Concrete Dovetail Bench

I enjoy making benches and playing with mixed materials from time to time.  When the opportunity came up to make something using one bag of cement I had an idea.  Incorporate a traditional woodworking joint into cement and make a modern bench at the same time.  Thus the design of a cement formed dovetail leg and a single board bench seat.

For this project I used exactly one 80lb bag of Quikrete 5000 cement.  The form I made measures 10.5″ x 18″x 1.5″.  It was constructed of melamine and screwed together.  Making forms is a simple process, you just need your design in mind and remember that the form is an outline of the end result.  Also remember you will need to remove the form easily when the cement cures.  If you are making holes inside the form use plastic that can be cut away or pulled apart for easy removal.

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I mixed the cement in a bucket with a grout mixer in a drill.  This made mixing very fast and easy.  The cement was then poured into the form and vibrated to relieve the bubbles from the bottom and sides.  Note that it helps to have the form vibrating as the cement is being poured to ensure the air bubbles come off the surfaces quickly.  Also keep in mind to use some sort of reinforcement for the structural integrity of the cement.  I used mason ladder wire in the middle of the form.  Pour half the cement, place the ladder wire, and pour the rest.

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When the cement is all in the form you will need to vibrate/tap on the form for 60 minutes, no less.  Otherwise you will have holes in the surfaces.  Allow the cement to cure per the instructions from the manufacturer.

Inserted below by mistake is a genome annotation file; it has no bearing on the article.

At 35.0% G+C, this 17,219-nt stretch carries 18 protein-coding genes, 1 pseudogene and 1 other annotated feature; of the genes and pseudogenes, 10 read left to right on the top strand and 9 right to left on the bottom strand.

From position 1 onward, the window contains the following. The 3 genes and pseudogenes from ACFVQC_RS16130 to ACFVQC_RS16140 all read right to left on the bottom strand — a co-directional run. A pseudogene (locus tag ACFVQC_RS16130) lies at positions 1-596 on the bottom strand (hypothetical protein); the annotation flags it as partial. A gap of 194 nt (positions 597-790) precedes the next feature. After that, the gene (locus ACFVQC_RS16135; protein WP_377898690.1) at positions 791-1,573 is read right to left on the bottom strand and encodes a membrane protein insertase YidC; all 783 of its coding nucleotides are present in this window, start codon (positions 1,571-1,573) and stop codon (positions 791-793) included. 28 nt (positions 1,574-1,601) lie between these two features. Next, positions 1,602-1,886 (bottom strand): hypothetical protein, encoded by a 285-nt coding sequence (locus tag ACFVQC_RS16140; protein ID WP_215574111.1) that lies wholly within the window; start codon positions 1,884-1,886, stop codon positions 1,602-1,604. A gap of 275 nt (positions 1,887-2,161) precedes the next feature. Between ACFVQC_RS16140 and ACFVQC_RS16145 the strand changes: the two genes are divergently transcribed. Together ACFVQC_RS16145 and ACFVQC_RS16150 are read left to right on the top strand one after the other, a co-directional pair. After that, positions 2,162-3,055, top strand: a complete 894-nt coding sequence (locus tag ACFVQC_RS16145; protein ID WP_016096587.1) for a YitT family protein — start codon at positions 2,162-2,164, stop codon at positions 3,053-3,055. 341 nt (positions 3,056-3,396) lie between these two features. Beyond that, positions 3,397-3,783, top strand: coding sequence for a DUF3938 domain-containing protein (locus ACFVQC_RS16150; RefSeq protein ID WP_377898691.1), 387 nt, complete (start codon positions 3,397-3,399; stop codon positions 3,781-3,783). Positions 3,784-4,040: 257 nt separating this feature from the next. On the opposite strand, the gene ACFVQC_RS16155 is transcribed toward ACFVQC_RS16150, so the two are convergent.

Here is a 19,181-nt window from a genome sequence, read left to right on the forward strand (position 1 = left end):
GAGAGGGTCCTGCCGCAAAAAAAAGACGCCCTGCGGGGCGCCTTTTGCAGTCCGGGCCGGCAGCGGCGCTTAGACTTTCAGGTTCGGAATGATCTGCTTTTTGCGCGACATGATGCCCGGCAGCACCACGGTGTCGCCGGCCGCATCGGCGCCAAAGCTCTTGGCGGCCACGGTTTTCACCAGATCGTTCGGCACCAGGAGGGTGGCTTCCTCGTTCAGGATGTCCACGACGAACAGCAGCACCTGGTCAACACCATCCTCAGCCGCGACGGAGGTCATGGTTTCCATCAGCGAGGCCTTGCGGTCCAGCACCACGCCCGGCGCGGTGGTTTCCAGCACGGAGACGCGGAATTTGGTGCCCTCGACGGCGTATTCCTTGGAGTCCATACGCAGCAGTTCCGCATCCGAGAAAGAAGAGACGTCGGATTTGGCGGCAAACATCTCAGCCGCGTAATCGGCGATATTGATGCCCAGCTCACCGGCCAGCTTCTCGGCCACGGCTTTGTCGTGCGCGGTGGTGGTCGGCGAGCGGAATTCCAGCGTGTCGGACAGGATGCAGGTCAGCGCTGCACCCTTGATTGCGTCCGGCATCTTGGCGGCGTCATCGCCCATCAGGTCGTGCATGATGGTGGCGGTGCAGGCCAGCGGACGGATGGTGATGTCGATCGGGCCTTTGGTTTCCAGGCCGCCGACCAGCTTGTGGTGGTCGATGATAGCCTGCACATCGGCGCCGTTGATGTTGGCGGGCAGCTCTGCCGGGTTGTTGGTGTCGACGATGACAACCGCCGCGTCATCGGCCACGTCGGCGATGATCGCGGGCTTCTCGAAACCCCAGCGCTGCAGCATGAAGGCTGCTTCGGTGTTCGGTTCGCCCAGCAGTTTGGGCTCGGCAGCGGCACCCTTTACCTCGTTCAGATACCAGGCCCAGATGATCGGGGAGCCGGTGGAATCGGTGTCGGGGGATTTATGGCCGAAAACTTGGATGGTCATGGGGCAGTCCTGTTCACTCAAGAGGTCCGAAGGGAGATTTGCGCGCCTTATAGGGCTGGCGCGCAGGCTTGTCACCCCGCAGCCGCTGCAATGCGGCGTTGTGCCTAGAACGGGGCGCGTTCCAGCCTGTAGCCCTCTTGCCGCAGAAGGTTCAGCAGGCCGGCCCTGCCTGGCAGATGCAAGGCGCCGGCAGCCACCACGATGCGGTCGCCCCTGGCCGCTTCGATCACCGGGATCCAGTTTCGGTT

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With the cement curing for a few days I worked on milling the wood bench.  I used a custom milled and air dried white oak board that was 11″ wide.  I cut it to 36″ long and milled it to thickness.  I would have liked it to be 1″ thick but the warping in the board brought it to 3/4″ after milling.  Any knots were filled and stabilized with tinted epoxy and the final milling was completed.

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Once the cement was cured I removed it from the form and cleaned it up with some sand paper to tidy the edges.  I placed the form upside down on the ends of the wood seat and traced out the pin locations.  Use your preferred method for cutting dovetails here.  I like using my hand saw and chisels but you can use a bandsaw as well.

Clean up the ends of the board and apply the finish of your choosing.  I went with a few coats of oil varnish.

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It is time to push the seat into the dovetails to set the with of the legs.  I wanted to add steel rope to hold the legs together and I found these Hammock Hangers looked great for this purpose.  I positioned the hangers in the middle of the legs, pre-drilled a 3/16″ hole for the 1/4″ TapCon screws, the steel rope was cut to length, the loops were made with the hoops inside (this has to be done at the same time), and I drove the TapCons in place to anchor the hangers.

To tighten the steel rope I used a turnbuckle similar to those used for gate supports.  Just turn the turnbuckle until the steel rope is stretched and the legs aren’t pulled in too much, do not over tighten.  The seat will tell you when to stop.  You can also hold a square to the seat and legs to be a guide.

Now put the bench in a nice location and enjoy.  Be sure to move this with a friend.  It isn’t rigid enough to pick up alone and the dovetails may be brittle.  Treat this bench with care and it should last for a long time.

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Here is a list of the products I used with exception of the cement (affiliate links):
Hammock Hangers – http://goo.gl/ttR6Di
3/16″ Masonry Bit – http://goo.gl/IK5P85
1/8″ Steel Rope – http://goo.gl/gpuW5C
Steel Rope Thimbles – http://goo.gl/1gIO2p
Cable Clamps (similar) – http://goo.gl/9eT0QP
Turnbuckle – http://goo.gl/1ZHRw5
Varathane Outdoor Varnish – http://goo.gl/kY5JkV

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